When Ads Become Content
I enjoyed listening to Carol Bartz, the CEO of Yahoo!, who was in London last week to address the European press and analysts. She’s smart, focused and entertaining – a rarer combination than it should be. But one thing in particular struck me. When she was asked about the future of online advertising, she commented that in the future, “ads should be as interesting as the content.”
A truism? Perhaps, but one that still eludes many advertisers off- or online. And while my usual focus is on the content side of media, let me extend my brief a little to comment on some current ad campaigns, bearing in mind Bartz’s words. Excuse the non-scientific survey, but three campaigns I’ve watched in the past week have stuck in my mind.
John Lewis’ lengthy TV ad has been extensively written about – with several commenters noting its uncanny ability to make them cry. It’s all about brand positioning, but it’s a beautifully crafted bit of content that bears repeated viewing. In my household (like many others in the blogosphere) this is a rare example of a TV ad that viewers actually hope will be shown. In essence it’s not revolutionary, but it’s hugely effective (and affecting). Check it out here.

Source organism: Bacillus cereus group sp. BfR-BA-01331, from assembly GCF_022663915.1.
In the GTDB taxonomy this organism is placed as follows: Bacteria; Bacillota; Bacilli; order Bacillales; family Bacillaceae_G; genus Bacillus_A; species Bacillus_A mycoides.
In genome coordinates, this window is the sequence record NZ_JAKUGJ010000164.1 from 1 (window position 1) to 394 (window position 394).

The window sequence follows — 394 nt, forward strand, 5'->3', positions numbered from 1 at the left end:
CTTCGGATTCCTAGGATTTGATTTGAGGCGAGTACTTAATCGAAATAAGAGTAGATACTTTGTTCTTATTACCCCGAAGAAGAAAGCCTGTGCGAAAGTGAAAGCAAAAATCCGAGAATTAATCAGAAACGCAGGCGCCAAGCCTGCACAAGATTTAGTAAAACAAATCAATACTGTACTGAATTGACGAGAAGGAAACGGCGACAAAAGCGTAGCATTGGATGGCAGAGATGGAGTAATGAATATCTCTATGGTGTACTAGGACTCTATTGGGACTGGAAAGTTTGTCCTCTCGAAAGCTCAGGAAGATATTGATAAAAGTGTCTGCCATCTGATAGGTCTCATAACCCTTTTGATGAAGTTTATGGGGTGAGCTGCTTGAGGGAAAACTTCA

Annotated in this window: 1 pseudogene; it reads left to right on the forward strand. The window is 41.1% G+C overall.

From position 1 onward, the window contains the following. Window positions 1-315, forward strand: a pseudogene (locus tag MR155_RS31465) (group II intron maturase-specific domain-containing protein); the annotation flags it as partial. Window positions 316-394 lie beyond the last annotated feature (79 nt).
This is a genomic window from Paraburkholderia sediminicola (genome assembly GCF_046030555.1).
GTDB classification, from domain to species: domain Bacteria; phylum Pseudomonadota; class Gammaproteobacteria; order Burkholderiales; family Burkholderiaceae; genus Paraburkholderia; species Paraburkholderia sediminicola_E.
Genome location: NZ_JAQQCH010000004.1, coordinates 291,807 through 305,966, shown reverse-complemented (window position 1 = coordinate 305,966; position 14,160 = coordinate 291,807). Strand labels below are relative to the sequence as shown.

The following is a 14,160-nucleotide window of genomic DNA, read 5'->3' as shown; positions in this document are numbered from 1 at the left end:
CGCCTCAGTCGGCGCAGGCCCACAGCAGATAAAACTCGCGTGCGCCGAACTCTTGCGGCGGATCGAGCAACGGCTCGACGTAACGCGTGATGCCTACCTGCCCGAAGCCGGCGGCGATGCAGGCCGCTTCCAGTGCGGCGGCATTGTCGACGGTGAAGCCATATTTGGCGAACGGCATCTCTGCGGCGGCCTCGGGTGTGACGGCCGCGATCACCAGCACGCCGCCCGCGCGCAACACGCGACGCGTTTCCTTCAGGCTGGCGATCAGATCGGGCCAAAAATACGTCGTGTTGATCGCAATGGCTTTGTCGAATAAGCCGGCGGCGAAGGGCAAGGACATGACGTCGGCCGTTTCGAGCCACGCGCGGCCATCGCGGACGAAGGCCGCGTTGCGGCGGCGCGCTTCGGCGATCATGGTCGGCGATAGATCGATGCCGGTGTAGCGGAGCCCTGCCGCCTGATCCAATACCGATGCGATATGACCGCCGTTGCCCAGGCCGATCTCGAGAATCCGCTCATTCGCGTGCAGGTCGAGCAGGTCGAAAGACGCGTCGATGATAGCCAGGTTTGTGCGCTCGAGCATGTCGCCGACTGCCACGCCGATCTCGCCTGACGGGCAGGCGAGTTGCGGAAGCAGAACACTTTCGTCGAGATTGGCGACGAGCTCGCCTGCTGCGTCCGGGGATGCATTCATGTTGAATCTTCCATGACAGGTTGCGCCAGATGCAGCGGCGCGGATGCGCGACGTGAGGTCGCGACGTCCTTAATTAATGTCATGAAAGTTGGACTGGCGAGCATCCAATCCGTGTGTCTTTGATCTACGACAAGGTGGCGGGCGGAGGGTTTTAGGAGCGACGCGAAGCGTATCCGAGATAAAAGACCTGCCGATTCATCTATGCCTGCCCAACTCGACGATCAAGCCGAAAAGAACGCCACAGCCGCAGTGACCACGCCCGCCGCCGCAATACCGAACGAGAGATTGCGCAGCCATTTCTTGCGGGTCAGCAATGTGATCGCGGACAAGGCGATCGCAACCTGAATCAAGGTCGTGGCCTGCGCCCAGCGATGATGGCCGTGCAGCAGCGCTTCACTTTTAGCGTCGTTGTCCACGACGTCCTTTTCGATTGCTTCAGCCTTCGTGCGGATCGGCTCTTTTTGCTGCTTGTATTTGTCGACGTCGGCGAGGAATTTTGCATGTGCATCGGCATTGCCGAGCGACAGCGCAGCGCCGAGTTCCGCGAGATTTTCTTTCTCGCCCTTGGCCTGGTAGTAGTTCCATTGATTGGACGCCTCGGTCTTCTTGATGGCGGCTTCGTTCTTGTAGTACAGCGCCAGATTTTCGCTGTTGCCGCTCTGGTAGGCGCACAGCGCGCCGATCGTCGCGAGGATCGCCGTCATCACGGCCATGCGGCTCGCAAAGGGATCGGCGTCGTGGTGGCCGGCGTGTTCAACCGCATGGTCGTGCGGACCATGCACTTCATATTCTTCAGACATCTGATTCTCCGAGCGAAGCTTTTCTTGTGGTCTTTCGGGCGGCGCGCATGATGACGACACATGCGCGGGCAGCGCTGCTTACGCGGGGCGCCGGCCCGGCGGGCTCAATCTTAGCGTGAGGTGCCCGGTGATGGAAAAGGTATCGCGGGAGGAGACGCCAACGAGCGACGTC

I saw it on TV last week when in a cruel twist it was shown before the corresponding new campaign from Marks and Spencer, its erstwhile competitor as the UK shopper’s best-loved retailer. But what a terrible ad (no link – unsurprisingly it has not been uploaded to YouTube). Uninspiring, unaspirational, humdrum and failing to convey anything great about the M&S brand. Its message? Something about shopping at M&S if you can’t be bothered to cook. That’s what I recall, anyway. Not the finest call to action I’ve ever come across.
On the other hand, the Waitrose ad featuring chef Heston Blumenthal cooking Steak Tagliata had me hook, line and sinker. Rather than aiming for emotional impact, the ad is shot in the style of a how-to video (clients can see my report on this new format), or what TV types would call a "takeout." It shows a great dish being assembled effortlessly. Cue a trip to Waitrose, where all the ingredients, plus a recipe card, could be found together, the in-store experience seamlessly synching with the onscreen ad. Great content, great execution. And, even in my hands, a delicious result.
William Morris once famously declared that one should not possess anything that is neither useful nor beautiful. In terms of ads, we value the beautiful (John Lewis) when it works. But don’t underestimate the power of the useful (Waitrose). And sorry, M&S, but you fail on both counts.